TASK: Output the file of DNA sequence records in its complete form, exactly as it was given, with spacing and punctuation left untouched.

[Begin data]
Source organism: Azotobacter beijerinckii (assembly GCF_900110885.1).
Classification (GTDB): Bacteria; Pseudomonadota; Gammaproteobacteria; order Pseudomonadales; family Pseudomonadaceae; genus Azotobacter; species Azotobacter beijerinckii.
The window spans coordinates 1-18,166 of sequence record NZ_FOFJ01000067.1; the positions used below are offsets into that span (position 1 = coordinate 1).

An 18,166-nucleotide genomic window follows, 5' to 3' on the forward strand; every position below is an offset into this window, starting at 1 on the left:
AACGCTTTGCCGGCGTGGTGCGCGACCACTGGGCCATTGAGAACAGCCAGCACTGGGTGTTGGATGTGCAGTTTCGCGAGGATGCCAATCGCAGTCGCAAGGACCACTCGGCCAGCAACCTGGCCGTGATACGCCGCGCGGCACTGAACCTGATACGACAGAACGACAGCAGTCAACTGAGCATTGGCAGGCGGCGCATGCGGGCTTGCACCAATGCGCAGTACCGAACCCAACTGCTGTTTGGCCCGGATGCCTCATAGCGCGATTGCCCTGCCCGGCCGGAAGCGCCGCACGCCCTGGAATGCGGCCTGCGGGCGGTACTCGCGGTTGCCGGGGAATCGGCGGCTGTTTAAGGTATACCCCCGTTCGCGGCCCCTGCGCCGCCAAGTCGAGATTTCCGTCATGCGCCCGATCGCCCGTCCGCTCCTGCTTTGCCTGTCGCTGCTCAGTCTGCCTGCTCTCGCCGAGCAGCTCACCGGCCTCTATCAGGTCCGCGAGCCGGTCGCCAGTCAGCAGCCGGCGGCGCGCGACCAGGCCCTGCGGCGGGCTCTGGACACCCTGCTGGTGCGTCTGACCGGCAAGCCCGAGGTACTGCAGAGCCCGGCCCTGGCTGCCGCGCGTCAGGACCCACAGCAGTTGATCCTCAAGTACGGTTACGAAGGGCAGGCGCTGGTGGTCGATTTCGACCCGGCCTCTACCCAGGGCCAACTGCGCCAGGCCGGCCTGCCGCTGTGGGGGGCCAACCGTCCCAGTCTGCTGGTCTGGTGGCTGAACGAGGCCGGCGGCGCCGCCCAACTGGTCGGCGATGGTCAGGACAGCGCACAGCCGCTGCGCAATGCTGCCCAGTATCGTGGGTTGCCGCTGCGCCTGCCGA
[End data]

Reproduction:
Source organism: Azotobacter beijerinckii (assembly GCF_900110885.1).
Classification (GTDB): Bacteria; Pseudomonadota; Gammaproteobacteria; order Pseudomonadales; family Pseudomonadaceae; genus Azotobacter; species Azotobacter beijerinckii.
The window spans coordinates 1-18,166 of sequence record NZ_FOFJ01000067.1; the positions used below are offsets into that span (position 1 = coordinate 1).

An 18,166-nucleotide genomic window follows, 5' to 3' on the forward strand; every position below is an offset into this window, starting at 1 on the left:
AACGCTTTGCCGGCGTGGTGCGCGACCACTGGGCCATTGAGAACAGCCAGCACTGGGTGTTGGATGTGCAGTTTCGCGAGGATGCCAATCGCAGTCGCAAGGACCACTCGGCCAGCAACCTGGCCGTGATACGCCGCGCGGCACTGAACCTGATACGACAGAACGACAGCAGTCAACTGAGCATTGGCAGGCGGCGCATGCGGGCTTGCACCAATGCGCAGTACCGAACCCAACTGCTGTTTGGCCCGGATGCCTCATAGCGCGATTGCCCTGCCCGGCCGGAAGCGCCGCACGCCCTGGAATGCGGCCTGCGGGCGGTACTCGCGGTTGCCGGGGAATCGGCGGCTGTTTAAGGTATACCCCCGTTCGCGGCCCCTGCGCCGCCAAGTCGAGATTTCCGTCATGCGCCCGATCGCCCGTCCGCTCCTGCTTTGCCTGTCGCTGCTCAGTCTGCCTGCTCTCGCCGAGCAGCTCACCGGCCTCTATCAGGTCCGCGAGCCGGTCGCCAGTCAGCAGCCGGCGGCGCGCGACCAGGCCCTGCGGCGGGCTCTGGACACCCTGCTGGTGCGTCTGACCGGCAAGCCCGAGGTACTGCAGAGCCCGGCCCTGGCTGCCGCGCGTCAGGACCCACAGCAGTTGATCCTCAAGTACGGTTACGAAGGGCAGGCGCTGGTGGTCGATTTCGACCCGGCCTCTACCCAGGGCCAACTGCGCCAGGCCGGCCTGCCGCTGTGGGGGGCCAACCGTCCCAGTCTGCTGGTCTGGTGGCTGAACGAGGCCGGCGGCGCCGCCCAACTGGTCGGCGATGGTCAGGACAGCGCACAGCCGCTGCGCAATGCTGCCCAGTATCGTGGGTTGCCGCTGCGCCTGCCGA